Good Riddance to a Bad Rule
By BroadCasting & Cable Staff -- Broadcasting & Cable, 12/16/2007 7:00:00 PM
FCC Chairman Kevin Martin, in an display of chutzpah that will surely earn him the enmity of many, is determined to use his Republican majority to partially undo the ban on broadcast-newspaper cross-ownership. The repeal of the old ban would cover only the nation’s 20 biggest markets, which is unfortunate. But at least it appears that this anachronistic regulation will hit the dustbin, since someone will likely challenge it in court immediately.
Many public interest groups will vilify Martin—several senators already have, threatening legislation and a complete overhaul of the commission if he went forward with what they see as more deregulation. The two Democratic FCC members, particularly Michael Copps, regularly preach the presumed evil of big media. It’s virtually all Copps talks about and part of the reason Martin has compromised on milder remedies than we suspect he would have preferred.
But FCC chairmen in the past, Democratic and Republican, have agreed that the ban was no longer needed. Keeping a broadcast-newspaper cross-ownership ban at this point in history, when even schoolkids have their own Websites, is lunacy. There is no lack of diverse voices in big cities or small.
What’s more, at the time the cross-ownership ban was imposed, in the mid-’70s, the newspaper industry was robust and very profitable. Now, in large part because of all those Websites, and because of cable, newspapers may need the synergy of linking with a television station in the same city. In cities where cross-ownership was allowed because the alliance existed prior to the FCC ban, we don’t believe the public is ill-served. Usually the cross-owned media outlets are better at serving the public because they have more resources to do so.
That’s why it is too bad that the cross-ownership ban is limited. We think that in middle-sized and smaller markets, where some stations and newspapers suffer through less vibrant economies, a newspaper-television combination would become a public asset. Those cross-ownerships aren’t strictly banned; an owner could ask for a waiver, but the FCC presumption is that those are not in the public interest.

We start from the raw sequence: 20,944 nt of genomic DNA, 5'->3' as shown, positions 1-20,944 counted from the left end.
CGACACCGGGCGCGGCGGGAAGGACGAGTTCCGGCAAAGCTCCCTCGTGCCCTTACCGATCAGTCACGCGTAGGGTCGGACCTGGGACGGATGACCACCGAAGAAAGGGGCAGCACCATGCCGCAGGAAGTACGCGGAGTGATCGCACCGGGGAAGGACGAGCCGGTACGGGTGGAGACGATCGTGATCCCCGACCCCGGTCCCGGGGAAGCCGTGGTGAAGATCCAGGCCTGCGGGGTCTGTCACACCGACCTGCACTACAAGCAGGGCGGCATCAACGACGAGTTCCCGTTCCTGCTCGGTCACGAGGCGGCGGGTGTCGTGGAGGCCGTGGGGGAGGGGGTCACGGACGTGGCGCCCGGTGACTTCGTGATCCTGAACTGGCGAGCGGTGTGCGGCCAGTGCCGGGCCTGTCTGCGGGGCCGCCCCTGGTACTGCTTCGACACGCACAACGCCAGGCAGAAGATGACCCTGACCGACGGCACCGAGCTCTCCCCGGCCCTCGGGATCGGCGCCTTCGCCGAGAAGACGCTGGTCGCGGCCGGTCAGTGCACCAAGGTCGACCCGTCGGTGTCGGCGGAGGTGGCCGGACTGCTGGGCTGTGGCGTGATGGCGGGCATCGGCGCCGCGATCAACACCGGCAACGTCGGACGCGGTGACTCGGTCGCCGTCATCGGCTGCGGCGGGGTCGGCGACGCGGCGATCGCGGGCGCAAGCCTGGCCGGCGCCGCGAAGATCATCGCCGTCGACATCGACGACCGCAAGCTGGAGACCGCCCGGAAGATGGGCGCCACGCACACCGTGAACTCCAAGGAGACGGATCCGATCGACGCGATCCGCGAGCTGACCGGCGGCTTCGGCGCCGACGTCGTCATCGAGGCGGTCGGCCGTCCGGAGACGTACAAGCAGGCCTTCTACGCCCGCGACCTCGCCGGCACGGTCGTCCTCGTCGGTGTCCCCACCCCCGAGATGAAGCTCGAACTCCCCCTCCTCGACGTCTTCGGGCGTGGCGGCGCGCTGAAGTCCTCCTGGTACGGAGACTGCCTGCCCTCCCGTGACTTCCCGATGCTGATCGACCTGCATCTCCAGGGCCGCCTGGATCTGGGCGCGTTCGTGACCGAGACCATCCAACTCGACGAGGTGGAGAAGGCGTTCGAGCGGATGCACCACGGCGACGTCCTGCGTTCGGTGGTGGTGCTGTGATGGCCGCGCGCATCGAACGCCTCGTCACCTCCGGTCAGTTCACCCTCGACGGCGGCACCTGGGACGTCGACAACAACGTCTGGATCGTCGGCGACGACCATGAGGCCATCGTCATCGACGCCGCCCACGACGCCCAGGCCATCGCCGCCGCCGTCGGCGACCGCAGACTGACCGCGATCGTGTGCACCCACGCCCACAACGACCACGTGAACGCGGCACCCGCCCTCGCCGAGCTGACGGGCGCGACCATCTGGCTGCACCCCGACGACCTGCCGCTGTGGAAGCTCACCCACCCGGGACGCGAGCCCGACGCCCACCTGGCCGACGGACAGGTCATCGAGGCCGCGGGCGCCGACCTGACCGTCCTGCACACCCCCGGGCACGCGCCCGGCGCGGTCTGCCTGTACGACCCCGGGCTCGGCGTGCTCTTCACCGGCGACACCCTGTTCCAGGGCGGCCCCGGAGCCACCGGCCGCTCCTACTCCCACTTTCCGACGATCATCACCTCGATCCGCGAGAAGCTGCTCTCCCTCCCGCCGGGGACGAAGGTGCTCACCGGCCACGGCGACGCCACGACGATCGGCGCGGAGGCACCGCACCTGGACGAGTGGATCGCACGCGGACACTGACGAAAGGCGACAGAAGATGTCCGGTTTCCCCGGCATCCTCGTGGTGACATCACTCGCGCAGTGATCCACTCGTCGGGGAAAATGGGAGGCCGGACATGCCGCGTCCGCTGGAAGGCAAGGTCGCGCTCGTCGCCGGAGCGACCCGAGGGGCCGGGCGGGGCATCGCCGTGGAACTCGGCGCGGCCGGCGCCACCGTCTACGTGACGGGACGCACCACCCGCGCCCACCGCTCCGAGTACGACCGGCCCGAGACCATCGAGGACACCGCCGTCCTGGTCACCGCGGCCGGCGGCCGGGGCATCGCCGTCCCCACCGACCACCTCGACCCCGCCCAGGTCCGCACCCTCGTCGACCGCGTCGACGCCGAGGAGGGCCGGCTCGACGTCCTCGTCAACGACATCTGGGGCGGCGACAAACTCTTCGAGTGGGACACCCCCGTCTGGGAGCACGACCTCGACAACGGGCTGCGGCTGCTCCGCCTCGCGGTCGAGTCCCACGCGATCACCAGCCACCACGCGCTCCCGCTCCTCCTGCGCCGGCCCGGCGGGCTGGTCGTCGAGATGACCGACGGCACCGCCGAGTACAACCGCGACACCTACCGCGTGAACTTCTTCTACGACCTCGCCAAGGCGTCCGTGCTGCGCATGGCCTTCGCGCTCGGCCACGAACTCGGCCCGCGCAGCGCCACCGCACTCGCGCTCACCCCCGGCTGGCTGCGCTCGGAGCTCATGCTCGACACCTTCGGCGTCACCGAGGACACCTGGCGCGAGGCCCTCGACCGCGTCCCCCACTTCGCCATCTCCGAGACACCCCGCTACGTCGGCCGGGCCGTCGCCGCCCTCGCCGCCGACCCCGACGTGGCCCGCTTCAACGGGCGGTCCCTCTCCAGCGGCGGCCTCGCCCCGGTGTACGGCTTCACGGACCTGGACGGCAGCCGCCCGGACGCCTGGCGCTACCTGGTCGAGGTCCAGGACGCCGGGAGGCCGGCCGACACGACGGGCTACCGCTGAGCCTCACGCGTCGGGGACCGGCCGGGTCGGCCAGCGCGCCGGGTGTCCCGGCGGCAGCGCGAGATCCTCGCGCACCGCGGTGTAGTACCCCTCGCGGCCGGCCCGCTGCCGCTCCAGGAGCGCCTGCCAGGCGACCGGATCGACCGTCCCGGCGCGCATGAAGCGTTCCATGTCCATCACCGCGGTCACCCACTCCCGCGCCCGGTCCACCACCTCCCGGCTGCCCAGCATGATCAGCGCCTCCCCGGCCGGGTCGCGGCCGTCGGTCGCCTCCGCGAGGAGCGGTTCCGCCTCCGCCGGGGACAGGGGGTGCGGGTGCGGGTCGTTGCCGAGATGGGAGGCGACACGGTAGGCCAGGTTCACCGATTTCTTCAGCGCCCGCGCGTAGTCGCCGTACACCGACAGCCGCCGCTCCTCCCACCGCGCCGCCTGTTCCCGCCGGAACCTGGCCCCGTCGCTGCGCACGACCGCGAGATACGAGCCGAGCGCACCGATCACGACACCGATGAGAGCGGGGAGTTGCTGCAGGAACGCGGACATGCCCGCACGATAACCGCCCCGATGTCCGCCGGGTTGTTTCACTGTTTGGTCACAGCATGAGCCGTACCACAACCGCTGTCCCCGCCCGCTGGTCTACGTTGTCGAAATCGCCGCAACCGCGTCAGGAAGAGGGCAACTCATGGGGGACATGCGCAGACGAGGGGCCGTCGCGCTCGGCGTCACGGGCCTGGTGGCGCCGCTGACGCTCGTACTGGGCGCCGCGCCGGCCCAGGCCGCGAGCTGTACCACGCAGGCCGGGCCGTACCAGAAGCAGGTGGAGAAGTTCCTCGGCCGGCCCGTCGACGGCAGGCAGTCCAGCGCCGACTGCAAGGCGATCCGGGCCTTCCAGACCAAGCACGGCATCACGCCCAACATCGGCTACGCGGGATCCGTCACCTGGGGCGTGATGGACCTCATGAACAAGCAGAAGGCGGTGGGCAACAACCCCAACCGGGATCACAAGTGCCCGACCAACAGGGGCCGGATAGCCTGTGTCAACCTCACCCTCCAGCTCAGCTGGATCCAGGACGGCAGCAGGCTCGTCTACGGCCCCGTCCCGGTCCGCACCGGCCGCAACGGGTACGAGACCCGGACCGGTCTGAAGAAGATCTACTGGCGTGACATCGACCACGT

One thing that could happen this week won’t make broadcasters very happy. Martin is likely to start a process that will require broadcasters to air certain types of programming and to run a government gantlet that smacks of content control.
Wiser commission heads or politically savvy ones may prevent that regulatory blast from the past, but we hope nothing (and no one) in the next few days deters Chairman Martin from wrapping up the media ownership review and moving on to a plateful of pressing matters.
Norman Horowitz got awfully angry about the state of media, but he's huffing and puffing for all the wrong reasons. The truth is that today's media doesn't resemble that of the Carter era when there were only a couple of TV stations and a hometown newspaper. Today's media landscape is much more fragmented. I've done some work with NAB and I've seen many local stations kept afloat thanks to corporate resources. It is time to reform media, so let's get rid of Carter era rules!
Chinook - 12/19/2007 3:10:00 PM EST
The mainstream media is a wholly owned subsidiary of the Republican
Party. Martin's action does nothing more than consolidate power in those
large markets so that the message and information can be even more
controlled. Probably great for business, as is always the stated motivation,
but antithetical to the concept of operating in the public "interest,
convenience and necessity."
Dan Carter - 12/19/2007 9:03:00 AM EST
Good Riddance to a Bad Rule?????????????
It is less that the rule is bad then it is that Broadcast Television has let America down.
This is part of an article I poisted on huffingtonpost.com a couple of dayts ago.
It was about 25 years ago that I had an informal meeting in Washington with a couple of FCC commissioners and several of their senior staff members concerning a Television issue.